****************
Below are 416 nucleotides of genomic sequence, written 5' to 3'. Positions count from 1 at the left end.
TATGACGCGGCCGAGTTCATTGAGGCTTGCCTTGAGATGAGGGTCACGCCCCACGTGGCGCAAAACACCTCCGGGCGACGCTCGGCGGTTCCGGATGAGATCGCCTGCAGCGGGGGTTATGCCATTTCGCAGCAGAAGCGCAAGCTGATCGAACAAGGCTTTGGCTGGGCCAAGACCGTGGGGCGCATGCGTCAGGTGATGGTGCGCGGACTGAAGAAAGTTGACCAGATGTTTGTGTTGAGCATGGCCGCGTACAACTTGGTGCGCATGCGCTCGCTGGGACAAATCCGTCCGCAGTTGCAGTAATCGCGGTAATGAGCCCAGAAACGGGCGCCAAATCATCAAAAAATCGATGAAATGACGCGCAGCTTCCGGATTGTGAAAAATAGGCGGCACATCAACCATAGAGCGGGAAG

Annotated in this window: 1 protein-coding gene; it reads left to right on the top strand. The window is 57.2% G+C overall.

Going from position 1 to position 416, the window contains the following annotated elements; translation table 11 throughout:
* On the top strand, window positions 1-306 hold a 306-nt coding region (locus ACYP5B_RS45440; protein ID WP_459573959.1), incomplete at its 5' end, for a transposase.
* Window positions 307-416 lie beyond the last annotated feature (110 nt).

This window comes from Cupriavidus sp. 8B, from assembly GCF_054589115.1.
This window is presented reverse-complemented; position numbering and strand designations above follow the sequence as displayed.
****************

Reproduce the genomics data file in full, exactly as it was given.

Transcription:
Below are 416 nucleotides of genomic sequence, written 5' to 3'. Positions count from 1 at the left end.
TATGACGCGGCCGAGTTCATTGAGGCTTGCCTTGAGATGAGGGTCACGCCCCACGTGGCGCAAAACACCTCCGGGCGACGCTCGGCGGTTCCGGATGAGATCGCCTGCAGCGGGGGTTATGCCATTTCGCAGCAGAAGCGCAAGCTGATCGAACAAGGCTTTGGCTGGGCCAAGACCGTGGGGCGCATGCGTCAGGTGATGGTGCGCGGACTGAAGAAAGTTGACCAGATGTTTGTGTTGAGCATGGCCGCGTACAACTTGGTGCGCATGCGCTCGCTGGGACAAATCCGTCCGCAGTTGCAGTAATCGCGGTAATGAGCCCAGAAACGGGCGCCAAATCATCAAAAAATCGATGAAATGACGCGCAGCTTCCGGATTGTGAAAAATAGGCGGCACATCAACCATAGAGCGGGAAG

Annotated in this window: 1 protein-coding gene; it reads left to right on the top strand. The window is 57.2% G+C overall.

Going from position 1 to position 416, the window contains the following annotated elements; translation table 11 throughout:
* On the top strand, window positions 1-306 hold a 306-nt coding region (locus ACYP5B_RS45440; protein ID WP_459573959.1), incomplete at its 5' end, for a transposase.
* Window positions 307-416 lie beyond the last annotated feature (110 nt).

This window comes from Cupriavidus sp. 8B, from assembly GCF_054589115.1.
This window is presented reverse-complemented; position numbering and strand designations above follow the sequence as displayed.